Every time I pass some gas (silently) after Thanksgiving dinner, I'm reminded of the 1998 TeeVee.net blog post "When Bad Actors Happen to Good Shows" by Philip Michaels, which unfortunately disappeared from TeeVee.net's archives. (The post can be seen in its entirety here. Good lookin' out, Wayback Machine.)
So I'm posting excerpts from this scathing TeeVee.net jab at both the writing during the later seasons of one of my favorite '90s shows, Homicide: Life on the Street (1993-99), and Jon Seda, who was in his element as a cast member on Taye Diggs' too-short-lived legal drama Kevin Hill (2004-05) but was a terrible, out-of-place addition to the Homicide cast.
When Bad Actors Happen To Good Shows
by Philip Michaels - March 27, 1998
It happens every Thanksgiving or Easter or Christmas. All the relatives get together at my parents' humble little cottage for a big old family dinner. My mom spends 12 hours in the kitchen. We all put on our Sunday finery. And then, once the potatoes have been mashed and the corn has been buttered and the cranberries have been lovingly removed from the can and stirred up to make them look like they were fresh, we all sit down as a family to have a civilized, pleasant meal.
And we give it our best, just like Frasier's David Hyde Pierce exhorts us to do in those "The More You Know" commercials on NBC. The fine china sparkles. The conversation is spirited. The ham is succulent. And love -- honest-to-goodness family love -- is heavy in the air.
Which is about when, towards the end of the meal, my dad lets out an eardrum-busting, picture-rattling fart.
And that's the cue for everything to go to Hell. My sister starts crying and my brother-in-law just sadly shakes his head and my mother screams at my father and then demands to know why I haven't gotten married before she hastily adds that she'll still love me even if I move to West Hollywood with a hair stylist named Brad, which is about the time that she runs from the room bawling about how nobody has any time for her.
Which is my dad's cue to fart again.
My point -- other than the fact that any psychologist out there who just read those last few paragraphs is probably thinking, "Hello, grant money!" -- is that it only takes one small mishap to take something wonderfully sublime and absent-mindedly flush it down the crapper. That's true of anything, whether we're talking about disaster-plagued family get-togethers or once-phenomenal television programs.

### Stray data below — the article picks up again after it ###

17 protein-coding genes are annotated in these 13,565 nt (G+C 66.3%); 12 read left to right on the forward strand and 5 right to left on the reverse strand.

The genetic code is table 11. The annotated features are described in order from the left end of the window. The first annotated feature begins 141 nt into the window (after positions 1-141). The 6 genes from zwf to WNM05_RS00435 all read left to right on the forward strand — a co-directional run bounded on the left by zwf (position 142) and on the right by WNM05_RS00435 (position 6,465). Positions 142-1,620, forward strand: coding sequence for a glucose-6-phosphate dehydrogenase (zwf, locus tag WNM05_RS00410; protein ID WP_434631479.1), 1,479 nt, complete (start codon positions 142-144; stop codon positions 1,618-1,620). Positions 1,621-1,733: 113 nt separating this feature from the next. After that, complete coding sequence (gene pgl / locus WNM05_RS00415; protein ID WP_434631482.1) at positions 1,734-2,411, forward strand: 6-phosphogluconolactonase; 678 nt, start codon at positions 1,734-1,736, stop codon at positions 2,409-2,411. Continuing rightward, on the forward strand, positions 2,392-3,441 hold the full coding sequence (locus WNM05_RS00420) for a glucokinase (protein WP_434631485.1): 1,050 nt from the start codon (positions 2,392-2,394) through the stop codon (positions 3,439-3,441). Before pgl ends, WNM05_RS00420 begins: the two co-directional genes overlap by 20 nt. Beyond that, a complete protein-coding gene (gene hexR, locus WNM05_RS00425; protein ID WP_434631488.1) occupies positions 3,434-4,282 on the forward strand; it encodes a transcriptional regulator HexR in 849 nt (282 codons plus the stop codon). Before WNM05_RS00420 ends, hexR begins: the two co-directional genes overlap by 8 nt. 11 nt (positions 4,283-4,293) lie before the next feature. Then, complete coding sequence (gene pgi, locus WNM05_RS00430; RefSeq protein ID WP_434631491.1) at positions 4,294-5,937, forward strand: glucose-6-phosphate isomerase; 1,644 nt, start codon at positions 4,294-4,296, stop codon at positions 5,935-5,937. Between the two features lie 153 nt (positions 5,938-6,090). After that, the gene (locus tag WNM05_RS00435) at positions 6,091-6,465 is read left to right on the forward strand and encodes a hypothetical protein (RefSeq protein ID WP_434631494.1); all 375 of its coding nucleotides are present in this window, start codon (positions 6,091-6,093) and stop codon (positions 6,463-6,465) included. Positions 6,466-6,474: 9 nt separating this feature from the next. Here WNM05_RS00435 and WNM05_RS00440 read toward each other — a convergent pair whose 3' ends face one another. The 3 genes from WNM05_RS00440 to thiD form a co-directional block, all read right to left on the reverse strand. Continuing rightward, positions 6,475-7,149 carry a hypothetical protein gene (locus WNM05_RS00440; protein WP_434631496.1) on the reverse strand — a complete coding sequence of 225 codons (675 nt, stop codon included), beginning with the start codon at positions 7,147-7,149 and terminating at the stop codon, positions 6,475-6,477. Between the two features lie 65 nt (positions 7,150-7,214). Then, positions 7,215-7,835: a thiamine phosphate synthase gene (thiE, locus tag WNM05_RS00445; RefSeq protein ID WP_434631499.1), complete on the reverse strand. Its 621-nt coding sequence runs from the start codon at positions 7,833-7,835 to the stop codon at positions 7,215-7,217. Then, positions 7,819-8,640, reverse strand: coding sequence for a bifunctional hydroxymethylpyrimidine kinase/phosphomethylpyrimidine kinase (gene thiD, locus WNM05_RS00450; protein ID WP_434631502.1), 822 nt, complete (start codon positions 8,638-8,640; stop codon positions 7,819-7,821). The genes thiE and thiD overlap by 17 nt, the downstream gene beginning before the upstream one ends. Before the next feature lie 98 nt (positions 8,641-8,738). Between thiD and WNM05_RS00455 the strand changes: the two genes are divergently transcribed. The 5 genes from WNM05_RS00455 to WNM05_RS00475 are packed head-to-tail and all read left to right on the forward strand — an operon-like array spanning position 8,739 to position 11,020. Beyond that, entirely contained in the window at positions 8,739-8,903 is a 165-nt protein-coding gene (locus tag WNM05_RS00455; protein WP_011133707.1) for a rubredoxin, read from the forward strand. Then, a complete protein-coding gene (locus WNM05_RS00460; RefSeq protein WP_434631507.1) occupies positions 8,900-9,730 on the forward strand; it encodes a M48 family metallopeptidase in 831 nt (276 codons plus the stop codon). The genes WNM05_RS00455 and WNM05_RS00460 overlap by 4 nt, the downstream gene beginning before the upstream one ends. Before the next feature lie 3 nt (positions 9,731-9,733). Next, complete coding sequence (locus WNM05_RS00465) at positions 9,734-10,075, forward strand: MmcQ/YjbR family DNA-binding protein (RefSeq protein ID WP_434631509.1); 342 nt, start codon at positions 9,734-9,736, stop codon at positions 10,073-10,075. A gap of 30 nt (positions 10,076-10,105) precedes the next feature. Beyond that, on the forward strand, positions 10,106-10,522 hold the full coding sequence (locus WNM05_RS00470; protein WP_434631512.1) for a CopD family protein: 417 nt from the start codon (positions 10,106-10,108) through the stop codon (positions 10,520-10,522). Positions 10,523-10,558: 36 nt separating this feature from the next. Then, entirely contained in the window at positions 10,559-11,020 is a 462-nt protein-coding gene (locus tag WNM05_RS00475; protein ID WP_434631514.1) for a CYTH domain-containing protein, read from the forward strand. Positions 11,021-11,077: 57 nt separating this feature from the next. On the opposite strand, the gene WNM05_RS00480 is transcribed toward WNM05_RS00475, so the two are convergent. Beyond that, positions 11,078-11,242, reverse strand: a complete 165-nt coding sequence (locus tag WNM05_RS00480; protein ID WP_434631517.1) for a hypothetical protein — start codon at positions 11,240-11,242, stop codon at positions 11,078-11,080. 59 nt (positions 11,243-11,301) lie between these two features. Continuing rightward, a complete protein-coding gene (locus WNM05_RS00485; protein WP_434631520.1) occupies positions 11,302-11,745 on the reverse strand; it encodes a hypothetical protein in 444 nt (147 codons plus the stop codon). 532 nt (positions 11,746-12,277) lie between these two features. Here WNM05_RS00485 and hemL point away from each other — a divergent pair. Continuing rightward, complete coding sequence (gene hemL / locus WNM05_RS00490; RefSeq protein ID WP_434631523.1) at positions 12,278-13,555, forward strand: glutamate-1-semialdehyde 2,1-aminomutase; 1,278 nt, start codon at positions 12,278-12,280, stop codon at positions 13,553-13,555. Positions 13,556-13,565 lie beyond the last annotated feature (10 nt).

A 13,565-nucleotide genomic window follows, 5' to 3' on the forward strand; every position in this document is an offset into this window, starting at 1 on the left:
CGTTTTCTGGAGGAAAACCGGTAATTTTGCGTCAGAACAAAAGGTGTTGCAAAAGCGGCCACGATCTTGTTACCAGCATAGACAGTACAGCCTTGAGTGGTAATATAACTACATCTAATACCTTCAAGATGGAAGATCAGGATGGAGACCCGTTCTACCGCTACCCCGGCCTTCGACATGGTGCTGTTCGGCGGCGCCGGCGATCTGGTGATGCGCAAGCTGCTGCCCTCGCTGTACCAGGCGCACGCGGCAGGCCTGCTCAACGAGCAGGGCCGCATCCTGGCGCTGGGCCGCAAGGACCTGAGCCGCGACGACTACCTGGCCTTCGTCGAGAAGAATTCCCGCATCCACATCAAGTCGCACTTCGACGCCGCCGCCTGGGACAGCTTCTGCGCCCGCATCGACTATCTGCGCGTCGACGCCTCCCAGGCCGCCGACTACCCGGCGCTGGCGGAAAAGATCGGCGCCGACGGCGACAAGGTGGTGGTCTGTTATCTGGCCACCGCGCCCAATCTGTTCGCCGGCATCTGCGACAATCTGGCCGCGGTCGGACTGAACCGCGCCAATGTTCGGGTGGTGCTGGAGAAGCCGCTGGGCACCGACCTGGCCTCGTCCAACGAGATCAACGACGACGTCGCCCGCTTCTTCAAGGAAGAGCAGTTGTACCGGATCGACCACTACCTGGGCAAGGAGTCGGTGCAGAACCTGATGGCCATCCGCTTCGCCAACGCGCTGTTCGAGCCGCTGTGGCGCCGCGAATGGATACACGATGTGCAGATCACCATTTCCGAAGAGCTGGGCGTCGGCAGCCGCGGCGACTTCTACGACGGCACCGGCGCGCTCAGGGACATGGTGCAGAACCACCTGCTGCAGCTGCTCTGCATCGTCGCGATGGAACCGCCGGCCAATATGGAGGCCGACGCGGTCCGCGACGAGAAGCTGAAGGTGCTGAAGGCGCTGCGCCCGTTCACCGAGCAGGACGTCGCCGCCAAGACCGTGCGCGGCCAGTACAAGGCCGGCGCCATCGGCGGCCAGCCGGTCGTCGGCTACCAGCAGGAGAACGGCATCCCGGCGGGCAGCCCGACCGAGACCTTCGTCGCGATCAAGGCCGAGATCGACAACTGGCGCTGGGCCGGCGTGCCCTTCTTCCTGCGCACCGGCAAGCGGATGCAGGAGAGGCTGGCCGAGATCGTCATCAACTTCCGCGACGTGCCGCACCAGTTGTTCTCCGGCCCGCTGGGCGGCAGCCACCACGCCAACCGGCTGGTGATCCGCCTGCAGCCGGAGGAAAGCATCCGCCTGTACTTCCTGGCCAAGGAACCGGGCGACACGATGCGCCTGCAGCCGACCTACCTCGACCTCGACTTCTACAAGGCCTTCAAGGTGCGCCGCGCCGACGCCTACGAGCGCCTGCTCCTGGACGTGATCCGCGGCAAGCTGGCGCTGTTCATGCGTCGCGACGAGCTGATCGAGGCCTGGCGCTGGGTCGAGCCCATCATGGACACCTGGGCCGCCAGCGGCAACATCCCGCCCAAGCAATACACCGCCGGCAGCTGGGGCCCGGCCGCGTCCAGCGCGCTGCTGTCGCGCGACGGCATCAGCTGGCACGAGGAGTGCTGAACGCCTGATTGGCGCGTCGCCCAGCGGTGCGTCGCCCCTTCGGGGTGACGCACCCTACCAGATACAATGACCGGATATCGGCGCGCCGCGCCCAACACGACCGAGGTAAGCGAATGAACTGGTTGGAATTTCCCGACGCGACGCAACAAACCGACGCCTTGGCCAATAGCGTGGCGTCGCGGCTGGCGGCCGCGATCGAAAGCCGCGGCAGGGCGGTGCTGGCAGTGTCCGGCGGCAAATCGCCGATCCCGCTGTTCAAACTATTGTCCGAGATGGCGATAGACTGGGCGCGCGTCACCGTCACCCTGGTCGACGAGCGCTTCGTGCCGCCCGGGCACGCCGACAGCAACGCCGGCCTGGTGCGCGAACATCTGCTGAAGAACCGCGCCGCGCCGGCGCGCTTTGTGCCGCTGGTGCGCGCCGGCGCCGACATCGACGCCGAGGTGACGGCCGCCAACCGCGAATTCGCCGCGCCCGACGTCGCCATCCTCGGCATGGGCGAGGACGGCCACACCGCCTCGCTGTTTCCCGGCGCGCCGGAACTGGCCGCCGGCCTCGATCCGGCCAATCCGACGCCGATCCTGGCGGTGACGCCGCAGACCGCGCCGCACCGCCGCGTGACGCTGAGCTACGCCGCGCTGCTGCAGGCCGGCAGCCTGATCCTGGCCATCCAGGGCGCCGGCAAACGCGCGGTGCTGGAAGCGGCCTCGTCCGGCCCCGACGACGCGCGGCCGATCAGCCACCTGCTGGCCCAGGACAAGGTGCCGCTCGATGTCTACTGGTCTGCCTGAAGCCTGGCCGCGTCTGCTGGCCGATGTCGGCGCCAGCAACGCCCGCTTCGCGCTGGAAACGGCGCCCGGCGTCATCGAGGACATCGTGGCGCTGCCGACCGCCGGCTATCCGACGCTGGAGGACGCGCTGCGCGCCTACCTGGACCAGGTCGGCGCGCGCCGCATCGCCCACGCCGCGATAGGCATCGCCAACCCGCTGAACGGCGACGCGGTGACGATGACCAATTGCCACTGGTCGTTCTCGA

And that brings me to Homicide...
... Jon Seda is the fart at my Thanksgiving dinner.
Seda's Falsone embodies every tough-as-nails-cop-with-a-heart-of-gold cliche that's ever graced the boob tube, right down to his Mott Street accent and emphatic hand gestures. It's almost as if Falsone was airlifted into Homicide straight out of NYPD Blue or Brooklyn South. You expect to see Nicholas Turturro burst on to the Homicide set, demanding that Jon Seda give him his identity back...
Bad enough that the Falsone character is trite. But stack him up against the other cops on Homicide with all their quirks and complexities, and Falsone assumes all the full-bodied richness of a cardboard cutout. Braugher's Pembleton visibly wrestles with his demons and doubts every week. Secor's Bayliss has spent each of the show's six seasons struggling to find happiness that always seems to be out of reach. Even Munch's sarcastic veneer is just his way of shielding himself from the unending horror of poking over one dead body after another.
And Falsone? Well, Falsone keeps muttering about how much he loves his kid...
Bad Actors have doomed Good Shows in the past, they're laying waste to them in the present, and they will continue to wreak their havoc in the future unless America's couch potatoes stay eternally vigilant. Even now, in the seedy back offices of Hollywood, powerful producers and dissolute agents are conspiring in secret to ruin your favorite TV programs. Jamie Farr as an FBI agent on X-Files. William Shatner as a brilliant Army defense attorney on JAG. Shannen Doherty as Rachel's long-lost sister on Friends.
And do you really want to be responsible for that?
Act now. Make angry phone calls to TV producers. Write long, polemical letters to corpulent network executives. March down to their offices and give long-winded speeches until building security guards are forced to break out the pepper spray. Whatever you do, let the TV Powers That Be know you won't tolerate Bad Actors lousing up Good Shows, no matter how much Jamie Farr needs the work.
Otherwise, when my old man farts at your Thanksgiving dinner, you'll have no one to blame but yourself.